While I am sympathetic to the idea that corporate media outlets provide a version of the news that is not necessarily accurate or useful, I doubt that a bumper sticker campaign will rectify that situation. Indeed, one might argue that the rise of Internet technology has made traditional sources of information nearly beside the point.

YouTube has a much bigger audience than any of the ‘dinosaur’ news organizations. Think of it as C-SPAN with a sense of humor and a pulse. If the old adage that ‘content is king’ still holds true, then their website is golden.

The idea of putting political slogans on automobile hindquarters seems terribly 1970’s in outlook… too dated for most people to follow in an age when news travels instantaneously on cell phone networks and across television screens at McDonald’s.

People like myself live paycheck-to-paycheck in an economy that is shrinking. For many years, we’ve watched manufacturing jobs go overseas while our elected officials bickered amongst themselves about partisan responsibility. We felt disgust as the government spent billions of dollars to bail out wealthy bankers and insurance moguls after the consequences of their own mismanagement pushed our financial system to the brink of collapse. And we have become indifferent to political action committees that raise lots of money for people who, in the end, enrich themselves and their friends while peddling books on CNN or Fox News.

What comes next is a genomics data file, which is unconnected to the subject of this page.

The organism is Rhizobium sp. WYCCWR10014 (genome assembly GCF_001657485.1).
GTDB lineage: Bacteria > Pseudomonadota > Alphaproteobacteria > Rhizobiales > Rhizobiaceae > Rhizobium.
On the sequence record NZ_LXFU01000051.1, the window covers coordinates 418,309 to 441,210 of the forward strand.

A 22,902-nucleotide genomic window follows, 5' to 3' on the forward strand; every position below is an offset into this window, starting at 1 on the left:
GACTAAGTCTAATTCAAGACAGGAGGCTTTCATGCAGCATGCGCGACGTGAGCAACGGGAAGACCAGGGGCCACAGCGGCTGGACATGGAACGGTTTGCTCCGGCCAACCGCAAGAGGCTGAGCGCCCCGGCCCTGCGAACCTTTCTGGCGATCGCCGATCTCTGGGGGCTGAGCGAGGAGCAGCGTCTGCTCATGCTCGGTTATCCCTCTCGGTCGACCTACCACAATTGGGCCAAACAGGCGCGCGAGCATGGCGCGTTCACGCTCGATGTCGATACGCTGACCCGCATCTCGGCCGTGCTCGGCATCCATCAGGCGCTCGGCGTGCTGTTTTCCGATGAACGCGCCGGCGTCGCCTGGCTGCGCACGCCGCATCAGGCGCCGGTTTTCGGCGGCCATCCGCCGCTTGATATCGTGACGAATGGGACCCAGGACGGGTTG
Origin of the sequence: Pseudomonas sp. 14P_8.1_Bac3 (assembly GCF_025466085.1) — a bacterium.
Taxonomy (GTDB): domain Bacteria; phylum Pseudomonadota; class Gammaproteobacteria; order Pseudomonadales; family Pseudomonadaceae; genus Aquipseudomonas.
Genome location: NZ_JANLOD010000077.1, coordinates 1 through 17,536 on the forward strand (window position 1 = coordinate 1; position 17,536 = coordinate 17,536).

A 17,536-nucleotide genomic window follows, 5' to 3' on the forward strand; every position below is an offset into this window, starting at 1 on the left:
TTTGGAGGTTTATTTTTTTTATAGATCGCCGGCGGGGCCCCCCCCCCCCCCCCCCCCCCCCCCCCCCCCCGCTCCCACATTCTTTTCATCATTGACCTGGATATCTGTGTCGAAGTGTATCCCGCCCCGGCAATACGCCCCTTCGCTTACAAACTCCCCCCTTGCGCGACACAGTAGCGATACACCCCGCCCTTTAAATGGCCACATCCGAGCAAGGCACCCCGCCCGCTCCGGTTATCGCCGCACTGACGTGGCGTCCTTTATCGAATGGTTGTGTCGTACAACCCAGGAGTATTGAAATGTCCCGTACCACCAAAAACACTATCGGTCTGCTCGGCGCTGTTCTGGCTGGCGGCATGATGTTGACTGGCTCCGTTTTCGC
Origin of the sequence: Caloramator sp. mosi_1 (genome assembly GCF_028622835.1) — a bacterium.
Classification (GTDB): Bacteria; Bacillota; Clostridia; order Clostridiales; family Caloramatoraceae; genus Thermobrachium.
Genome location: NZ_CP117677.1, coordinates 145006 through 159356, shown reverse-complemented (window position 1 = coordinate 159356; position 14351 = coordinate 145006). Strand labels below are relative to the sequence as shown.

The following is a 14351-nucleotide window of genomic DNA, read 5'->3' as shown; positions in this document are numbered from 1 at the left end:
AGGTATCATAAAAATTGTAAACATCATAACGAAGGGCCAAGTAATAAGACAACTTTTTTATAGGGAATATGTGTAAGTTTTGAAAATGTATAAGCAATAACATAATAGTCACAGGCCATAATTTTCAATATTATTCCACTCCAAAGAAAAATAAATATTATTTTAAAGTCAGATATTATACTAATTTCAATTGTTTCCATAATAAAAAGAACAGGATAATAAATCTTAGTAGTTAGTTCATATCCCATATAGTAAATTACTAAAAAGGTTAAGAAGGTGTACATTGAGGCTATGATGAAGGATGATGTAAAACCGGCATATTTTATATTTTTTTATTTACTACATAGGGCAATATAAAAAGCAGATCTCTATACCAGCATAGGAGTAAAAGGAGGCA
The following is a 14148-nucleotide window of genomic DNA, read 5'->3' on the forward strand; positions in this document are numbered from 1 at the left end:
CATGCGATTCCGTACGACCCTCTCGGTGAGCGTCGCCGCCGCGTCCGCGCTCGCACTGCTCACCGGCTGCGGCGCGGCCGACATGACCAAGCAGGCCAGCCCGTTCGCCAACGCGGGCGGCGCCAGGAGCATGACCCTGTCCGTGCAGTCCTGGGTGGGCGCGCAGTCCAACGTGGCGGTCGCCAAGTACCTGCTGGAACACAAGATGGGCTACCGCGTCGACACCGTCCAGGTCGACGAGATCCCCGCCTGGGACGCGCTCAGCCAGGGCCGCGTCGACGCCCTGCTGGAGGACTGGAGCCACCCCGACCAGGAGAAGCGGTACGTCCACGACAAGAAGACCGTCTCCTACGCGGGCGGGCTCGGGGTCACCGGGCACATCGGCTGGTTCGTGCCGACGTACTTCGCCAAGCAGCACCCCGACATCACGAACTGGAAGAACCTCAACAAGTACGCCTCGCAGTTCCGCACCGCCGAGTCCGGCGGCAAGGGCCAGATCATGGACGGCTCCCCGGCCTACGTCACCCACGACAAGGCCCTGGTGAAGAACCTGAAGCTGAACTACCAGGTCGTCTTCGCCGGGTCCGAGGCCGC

To be sure, part of the problem is us – most Americans are much more likely to watch President Obama when he appears on television with Jay Leno than when he holds a formal conference with the press. Perhaps our chief executive should host a variety program like ‘Halo Presidente’ by Venezuelan strongman Hugo Chavez. Discussing national issues while singing, telling jokes, and dancing with Hooters waitresses might raise the level of citizen interest in government. But… I digress.

I am a Libertarian who believes that Thomas Jefferson was right when he said ‘I know of no safe depository of the ultimate powers of the society but the people themselves; and if we think them not enlightened enough to exercise their control with a wholesome discretion, the remedy is not to take it from them but to inform their discretion.’

Put that on a bumper sticker and I just might affix it to my vehicle, after all.

Yours Sincerely, Rod Ice

I also enclosed a subscription form to The Maple Leaf with my reply. It seemed proper to trade one request for citizen attention with another.